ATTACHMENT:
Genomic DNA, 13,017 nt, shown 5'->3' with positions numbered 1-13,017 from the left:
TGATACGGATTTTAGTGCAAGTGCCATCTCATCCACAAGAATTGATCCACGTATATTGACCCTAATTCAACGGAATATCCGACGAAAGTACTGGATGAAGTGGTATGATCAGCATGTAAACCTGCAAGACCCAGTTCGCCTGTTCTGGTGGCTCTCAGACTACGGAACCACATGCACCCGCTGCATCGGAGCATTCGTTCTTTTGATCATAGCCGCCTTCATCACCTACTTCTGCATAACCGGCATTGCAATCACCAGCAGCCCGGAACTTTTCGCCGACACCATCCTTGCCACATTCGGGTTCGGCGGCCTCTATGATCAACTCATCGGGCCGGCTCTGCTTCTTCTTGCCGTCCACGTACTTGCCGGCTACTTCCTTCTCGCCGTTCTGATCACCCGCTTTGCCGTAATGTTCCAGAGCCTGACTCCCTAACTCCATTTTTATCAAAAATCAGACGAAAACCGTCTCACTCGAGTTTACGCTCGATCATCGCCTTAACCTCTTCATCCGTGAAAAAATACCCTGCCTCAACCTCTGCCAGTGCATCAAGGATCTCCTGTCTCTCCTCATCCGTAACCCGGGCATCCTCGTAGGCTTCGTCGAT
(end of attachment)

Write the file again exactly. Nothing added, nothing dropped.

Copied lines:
Genomic DNA, 13,017 nt, shown 5'->3' with positions numbered 1-13,017 from the left:
TGATACGGATTTTAGTGCAAGTGCCATCTCATCCACAAGAATTGATCCACGTATATTGACCCTAATTCAACGGAATATCCGACGAAAGTACTGGATGAAGTGGTATGATCAGCATGTAAACCTGCAAGACCCAGTTCGCCTGTTCTGGTGGCTCTCAGACTACGGAACCACATGCACCCGCTGCATCGGAGCATTCGTTCTTTTGATCATAGCCGCCTTCATCACCTACTTCTGCATAACCGGCATTGCAATCACCAGCAGCCCGGAACTTTTCGCCGACACCATCCTTGCCACATTCGGGTTCGGCGGCCTCTATGATCAACTCATCGGGCCGGCTCTGCTTCTTCTTGCCGTCCACGTACTTGCCGGCTACTTCCTTCTCGCCGTTCTGATCACCCGCTTTGCCGTAATGTTCCAGAGCCTGACTCCCTAACTCCATTTTTATCAAAAATCAGACGAAAACCGTCTCACTCGAGTTTACGCTCGATCATCGCCTTAACCTCTTCATCCGTGAAAAAATACCCTGCCTCAACCTCTGCCAGTGCATCAAGGATCTCCTGTCTCTCCTCATCCGTAACCCGGGCATCCTCGTAGGCTTCGTCGAT